On July 21, 2003, The Post published a wrenching front-page story about a 41-year-old Iraqi woman, Jumana Michael Hanna, who said that during the mid-1990s she had endured torture and rape inside the prison cells of Saddam Hussein's "police academy." The headline over the 2,800-word story by correspondent Peter Finn read, "A Lone Woman Testifies to Iraq's Order of Terror."
The story was very detailed, with lots of quotes from Hanna, her mother and others. Human rights officials said hundreds and possibly thousands of women had been tortured or sexually assaulted by Hussein's agents. But survivors left much unsaid. Hanna spoke out and became the face of this horror. After the Post story appeared, Hanna was taken into protective custody and honored by the Coalition Provisional Authority, then taken to the United States with her family. Deputy Defense Secretary Paul D. Wolfowitz told a Senate committee about her courage in providing "what is very likely credible information."
Michael Getler is The Post's ombudsman. He can be reached at (202) 334-7582 or by e-mail at email@example.com, or c/o The Washington Post, 1150 15th Street, N.W., Washington, D.C., 20071.|
The problem, however, as The Post and Peter Finn reported Thursday in a follow-up article, is that her claims were false. But the only reason we now know this is because of an even lengthier article in the January edition of Esquire magazine by Sara Solovitch, who had contracted to do a book about Hanna and who, in the course of interviewing her, uncovered what first seemed like exaggerations, then crippling doubts and then untruths in her story.
The Esquire piece focused heavily on the impact of the Post piece, and readers who saw the magazine late in December wrote to ask whether The Post was going to retract or correct its reporting. The initial internal reaction here, and from Finn, was to point out that many of the claims Hanna made to Solovitch that proved false had not been made to The Post. Hanna never told Finn, for example, that she went to Oxford University. She never spoke of the killing of fellow female prisoners, or said that one of them was the sister of a well-known cleric, or that the word "traitor" had been branded on her breast, or that she knew Hussein's first wife and counseled her on how to romance him.
Nevertheless, Finn said, the Esquire report that Hanna's husband was still alive and had not been shot and killed in an Iraqi prison, as Hanna had told The Post, was clearly serious and required new investigation.
The investigation took a while. Finn, a diligent and experienced reporter, had been based in Germany and was in Iraq to help cover the post-invasion period when he wrote the initial article. He has since become the Moscow correspondent. Readers, properly, continued to demand answers about whether the paper was ducking the implications of the Esquire piece. "The Post's piece turned Jumana Hanna into an icon, one used by the Bush administration to justify the war," one reader charged.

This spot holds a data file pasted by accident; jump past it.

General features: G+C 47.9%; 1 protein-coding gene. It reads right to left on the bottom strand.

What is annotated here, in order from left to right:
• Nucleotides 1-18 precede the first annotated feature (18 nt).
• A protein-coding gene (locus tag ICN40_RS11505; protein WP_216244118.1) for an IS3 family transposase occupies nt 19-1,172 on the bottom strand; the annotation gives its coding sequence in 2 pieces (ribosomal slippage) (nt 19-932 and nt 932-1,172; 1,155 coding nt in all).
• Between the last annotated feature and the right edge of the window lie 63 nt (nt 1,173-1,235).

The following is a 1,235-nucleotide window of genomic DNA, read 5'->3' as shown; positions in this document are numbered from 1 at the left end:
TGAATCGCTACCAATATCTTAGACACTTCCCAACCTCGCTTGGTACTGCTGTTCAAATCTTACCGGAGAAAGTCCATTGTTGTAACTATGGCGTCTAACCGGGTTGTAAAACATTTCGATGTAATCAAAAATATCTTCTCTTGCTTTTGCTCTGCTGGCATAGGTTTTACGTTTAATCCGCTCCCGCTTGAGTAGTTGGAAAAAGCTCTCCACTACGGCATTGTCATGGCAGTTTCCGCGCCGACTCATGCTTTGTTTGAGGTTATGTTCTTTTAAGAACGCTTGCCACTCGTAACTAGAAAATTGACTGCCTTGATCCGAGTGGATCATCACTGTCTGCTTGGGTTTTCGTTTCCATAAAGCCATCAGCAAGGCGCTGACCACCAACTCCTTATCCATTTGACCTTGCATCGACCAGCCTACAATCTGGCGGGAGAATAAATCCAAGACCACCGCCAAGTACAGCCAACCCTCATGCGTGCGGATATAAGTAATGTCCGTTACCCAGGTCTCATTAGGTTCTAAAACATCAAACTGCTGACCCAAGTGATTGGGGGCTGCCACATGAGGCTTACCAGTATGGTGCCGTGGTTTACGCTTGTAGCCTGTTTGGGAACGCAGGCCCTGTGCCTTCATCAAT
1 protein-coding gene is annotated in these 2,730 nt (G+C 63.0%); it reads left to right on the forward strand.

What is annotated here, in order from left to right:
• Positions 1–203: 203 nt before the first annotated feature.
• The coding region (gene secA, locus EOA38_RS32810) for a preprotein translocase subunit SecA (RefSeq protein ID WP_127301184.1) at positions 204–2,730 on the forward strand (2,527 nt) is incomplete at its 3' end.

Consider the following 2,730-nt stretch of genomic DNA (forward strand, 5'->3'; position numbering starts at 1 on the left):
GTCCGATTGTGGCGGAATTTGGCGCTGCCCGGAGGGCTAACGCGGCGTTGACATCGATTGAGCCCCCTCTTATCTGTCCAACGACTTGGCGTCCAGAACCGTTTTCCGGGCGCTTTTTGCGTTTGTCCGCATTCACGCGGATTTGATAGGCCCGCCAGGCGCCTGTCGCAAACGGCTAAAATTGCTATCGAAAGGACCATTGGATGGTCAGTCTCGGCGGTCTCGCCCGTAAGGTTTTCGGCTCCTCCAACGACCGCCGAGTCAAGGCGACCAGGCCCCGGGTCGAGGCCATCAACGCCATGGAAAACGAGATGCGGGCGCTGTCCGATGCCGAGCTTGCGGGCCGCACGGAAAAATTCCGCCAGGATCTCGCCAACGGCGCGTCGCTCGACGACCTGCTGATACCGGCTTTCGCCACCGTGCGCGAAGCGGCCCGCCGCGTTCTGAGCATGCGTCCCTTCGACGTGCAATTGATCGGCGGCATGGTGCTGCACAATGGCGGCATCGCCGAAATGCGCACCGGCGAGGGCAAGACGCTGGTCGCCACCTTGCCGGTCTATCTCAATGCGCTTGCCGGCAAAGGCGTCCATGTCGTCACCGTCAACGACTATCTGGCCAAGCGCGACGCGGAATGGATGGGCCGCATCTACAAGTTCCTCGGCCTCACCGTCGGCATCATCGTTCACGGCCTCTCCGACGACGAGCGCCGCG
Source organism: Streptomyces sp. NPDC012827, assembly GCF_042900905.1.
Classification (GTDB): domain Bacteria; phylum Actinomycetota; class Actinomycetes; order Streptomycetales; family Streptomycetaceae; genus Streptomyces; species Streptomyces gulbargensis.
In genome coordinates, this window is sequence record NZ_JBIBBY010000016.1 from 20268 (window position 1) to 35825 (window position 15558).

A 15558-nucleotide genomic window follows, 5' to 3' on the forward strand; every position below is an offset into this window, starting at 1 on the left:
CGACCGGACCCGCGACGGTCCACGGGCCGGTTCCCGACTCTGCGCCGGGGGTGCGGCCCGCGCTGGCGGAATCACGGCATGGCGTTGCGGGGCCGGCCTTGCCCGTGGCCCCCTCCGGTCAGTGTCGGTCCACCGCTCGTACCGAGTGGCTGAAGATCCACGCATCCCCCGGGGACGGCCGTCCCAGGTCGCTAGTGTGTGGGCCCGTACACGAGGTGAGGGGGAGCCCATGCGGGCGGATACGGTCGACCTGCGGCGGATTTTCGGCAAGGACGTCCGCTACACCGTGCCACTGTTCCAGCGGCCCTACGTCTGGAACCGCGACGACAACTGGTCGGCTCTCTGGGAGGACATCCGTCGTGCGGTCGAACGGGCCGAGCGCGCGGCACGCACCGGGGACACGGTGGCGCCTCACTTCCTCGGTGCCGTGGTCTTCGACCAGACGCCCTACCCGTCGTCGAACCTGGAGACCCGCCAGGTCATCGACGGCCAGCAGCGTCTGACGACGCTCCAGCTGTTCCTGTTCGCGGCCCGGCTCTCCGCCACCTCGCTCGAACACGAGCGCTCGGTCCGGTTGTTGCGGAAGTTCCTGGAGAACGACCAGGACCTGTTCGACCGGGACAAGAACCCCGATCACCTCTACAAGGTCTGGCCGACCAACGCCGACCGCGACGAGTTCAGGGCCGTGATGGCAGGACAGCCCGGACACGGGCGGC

Ultimately, The Post did the right thing in re-reporting this story and laying out all the flaws. Headlined "Threads Unravel in Iraqi's Tale," it appeared Thursday on Page A18, and there was a small reference to it on the front page. That it was well inside the paper on Inauguration Day annoyed those who were initially critical. They have a point. This was a big and powerful front-page story, with pictures, 18 months ago, and correcting the record deserved more prominence.
Could The Post have been set up to meet Hanna by the coalition or administration? Finn said he doesn't believe that happened and described how they met. As for lessons learned, Finn says, "I obviously should have done more reporting, particularly within the wider Christian community in Baghdad [Hanna is an Assyrian Christian]. That would have raised the kind of questions that would have signaled she was trouble." Then again, Thursday's story ends with an e-mail Solovitch sent Finn saying, "Now, I believe that she is at best a pathological liar, at worst a highly intelligent con artist. Jumana took advantage of all of us."
The initial Post story struck me, at the time, as well-reported. But in two previous columns -- one on Feb. 17, 2002, dealing with stories about victims of the war in Afghanistan, and another on Dec. 12, 2004, dealing with Iraqi victims -- I made the point, based partly on challenges by some readers, that reporting stories of people caught up in war is important and valuable but also tricky. I also said that it helps to tell readers when some of what is being said can't be verified and is being told through interpreters, if that is the case.
Two other Iraq-related stories, both on the front page last Wednesday, also drew critical comment. This came from only a handful of readers but struck a familiar chord.
One was a feature profiling two Californians who had come here, one to protest and the other to celebrate, the inauguration. The story said both are accomplished middle-aged Americans. But the person profiled as a protester has a Swedish name and was described as "a vegetarian pacifist and laid-off software engineer who has lived in a commune." "Your readers deserve much better from The Post than this cartoonish parody of the millions of opponents of the Iraq war," wrote one reader.
Similarly, some readers also felt that the paper had not captured the drama and language of the challenges directed at secretary of state-designate Condoleezza Rice during Senate confirmation hearings. They also noted that The Post published only excerpts of Rice's testimony while some leading papers published lengthy excerpts from a sharp challenge by California's Barbara Boxer and several other senators who had raised critical questions. The Post, in the view of one reader, "is still failing" in what it considers newsworthy about the war.
Michael Getler can be reached by phone at 202-334-7582 or by e-mail at firstname.lastname@example.org.